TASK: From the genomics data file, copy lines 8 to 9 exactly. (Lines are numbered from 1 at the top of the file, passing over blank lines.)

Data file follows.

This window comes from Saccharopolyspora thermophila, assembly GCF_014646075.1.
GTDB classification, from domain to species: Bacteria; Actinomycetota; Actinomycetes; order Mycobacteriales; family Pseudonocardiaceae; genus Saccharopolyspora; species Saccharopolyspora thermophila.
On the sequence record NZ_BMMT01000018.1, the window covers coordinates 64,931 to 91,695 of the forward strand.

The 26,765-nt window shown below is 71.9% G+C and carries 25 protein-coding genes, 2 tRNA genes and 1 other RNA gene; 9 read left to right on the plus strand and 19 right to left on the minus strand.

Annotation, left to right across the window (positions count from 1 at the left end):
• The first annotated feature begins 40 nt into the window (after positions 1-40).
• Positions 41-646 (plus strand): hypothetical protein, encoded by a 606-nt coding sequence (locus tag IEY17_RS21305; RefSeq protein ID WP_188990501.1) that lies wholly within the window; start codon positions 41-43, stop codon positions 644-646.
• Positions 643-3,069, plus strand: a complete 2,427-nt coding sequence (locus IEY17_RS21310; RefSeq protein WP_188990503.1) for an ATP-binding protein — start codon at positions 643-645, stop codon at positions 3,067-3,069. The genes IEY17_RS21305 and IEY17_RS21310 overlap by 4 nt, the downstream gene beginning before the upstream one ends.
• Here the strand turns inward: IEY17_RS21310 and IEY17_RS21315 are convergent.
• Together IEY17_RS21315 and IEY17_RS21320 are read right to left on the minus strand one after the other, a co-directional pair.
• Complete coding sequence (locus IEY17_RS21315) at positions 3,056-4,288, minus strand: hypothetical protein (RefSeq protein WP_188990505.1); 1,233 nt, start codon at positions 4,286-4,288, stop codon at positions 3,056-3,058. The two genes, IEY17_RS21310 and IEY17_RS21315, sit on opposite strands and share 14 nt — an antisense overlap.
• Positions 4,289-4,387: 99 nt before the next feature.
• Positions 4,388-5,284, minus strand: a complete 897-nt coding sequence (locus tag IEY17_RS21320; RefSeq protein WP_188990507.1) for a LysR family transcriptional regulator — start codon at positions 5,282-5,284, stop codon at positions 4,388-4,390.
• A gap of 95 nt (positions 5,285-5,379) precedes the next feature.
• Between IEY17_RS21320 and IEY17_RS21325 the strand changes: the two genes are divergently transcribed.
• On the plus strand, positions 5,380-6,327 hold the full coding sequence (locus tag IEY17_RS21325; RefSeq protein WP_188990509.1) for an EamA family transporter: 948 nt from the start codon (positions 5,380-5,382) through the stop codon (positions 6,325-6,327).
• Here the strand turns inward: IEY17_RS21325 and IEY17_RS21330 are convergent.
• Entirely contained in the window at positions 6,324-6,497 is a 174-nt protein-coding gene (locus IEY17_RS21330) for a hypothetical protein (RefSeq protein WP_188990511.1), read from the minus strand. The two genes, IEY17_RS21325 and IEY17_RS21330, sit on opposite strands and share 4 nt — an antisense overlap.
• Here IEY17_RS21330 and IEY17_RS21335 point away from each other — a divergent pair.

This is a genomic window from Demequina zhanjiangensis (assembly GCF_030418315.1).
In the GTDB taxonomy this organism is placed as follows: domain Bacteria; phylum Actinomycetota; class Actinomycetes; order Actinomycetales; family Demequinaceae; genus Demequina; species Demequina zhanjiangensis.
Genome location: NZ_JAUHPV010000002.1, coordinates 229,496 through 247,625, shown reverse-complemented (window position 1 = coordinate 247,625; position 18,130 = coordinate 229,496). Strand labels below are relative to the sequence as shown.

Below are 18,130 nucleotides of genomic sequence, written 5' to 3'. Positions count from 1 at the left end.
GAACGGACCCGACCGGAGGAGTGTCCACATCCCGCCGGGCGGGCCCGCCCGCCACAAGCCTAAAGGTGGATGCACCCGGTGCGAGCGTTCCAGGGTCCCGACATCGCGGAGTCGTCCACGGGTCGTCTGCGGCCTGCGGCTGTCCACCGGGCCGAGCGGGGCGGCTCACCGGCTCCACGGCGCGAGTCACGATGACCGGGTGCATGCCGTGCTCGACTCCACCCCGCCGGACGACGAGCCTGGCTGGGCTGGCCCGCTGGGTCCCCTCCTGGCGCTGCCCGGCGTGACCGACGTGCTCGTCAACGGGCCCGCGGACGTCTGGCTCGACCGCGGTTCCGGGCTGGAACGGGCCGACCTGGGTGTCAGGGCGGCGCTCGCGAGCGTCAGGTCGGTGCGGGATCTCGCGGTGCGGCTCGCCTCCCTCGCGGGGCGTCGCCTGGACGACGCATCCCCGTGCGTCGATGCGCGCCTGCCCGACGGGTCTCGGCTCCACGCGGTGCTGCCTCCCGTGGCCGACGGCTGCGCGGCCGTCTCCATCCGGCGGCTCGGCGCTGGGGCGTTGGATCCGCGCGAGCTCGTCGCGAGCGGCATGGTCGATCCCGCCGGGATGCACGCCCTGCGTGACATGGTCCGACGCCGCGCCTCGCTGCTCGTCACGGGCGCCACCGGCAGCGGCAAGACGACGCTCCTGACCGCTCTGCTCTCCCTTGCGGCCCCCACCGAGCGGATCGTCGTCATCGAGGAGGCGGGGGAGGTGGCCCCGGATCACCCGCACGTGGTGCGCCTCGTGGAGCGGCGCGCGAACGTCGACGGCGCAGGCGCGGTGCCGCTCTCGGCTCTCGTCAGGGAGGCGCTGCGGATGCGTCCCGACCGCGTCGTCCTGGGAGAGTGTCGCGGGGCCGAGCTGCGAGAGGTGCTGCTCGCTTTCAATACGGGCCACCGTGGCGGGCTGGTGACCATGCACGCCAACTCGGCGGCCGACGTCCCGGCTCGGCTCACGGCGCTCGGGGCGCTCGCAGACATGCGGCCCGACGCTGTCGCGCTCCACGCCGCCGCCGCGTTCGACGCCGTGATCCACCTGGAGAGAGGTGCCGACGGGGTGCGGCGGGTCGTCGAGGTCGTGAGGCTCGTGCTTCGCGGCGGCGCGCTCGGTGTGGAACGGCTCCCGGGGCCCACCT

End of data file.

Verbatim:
• Positions 643-3,069, plus strand: a complete 2,427-nt coding sequence (locus IEY17_RS21310; RefSeq protein WP_188990503.1) for an ATP-binding protein — start codon at positions 643-645, stop codon at positions 3,067-3,069. The genes IEY17_RS21305 and IEY17_RS21310 overlap by 4 nt, the downstream gene beginning before the upstream one ends.
• Here the strand turns inward: IEY17_RS21310 and IEY17_RS21315 are convergent.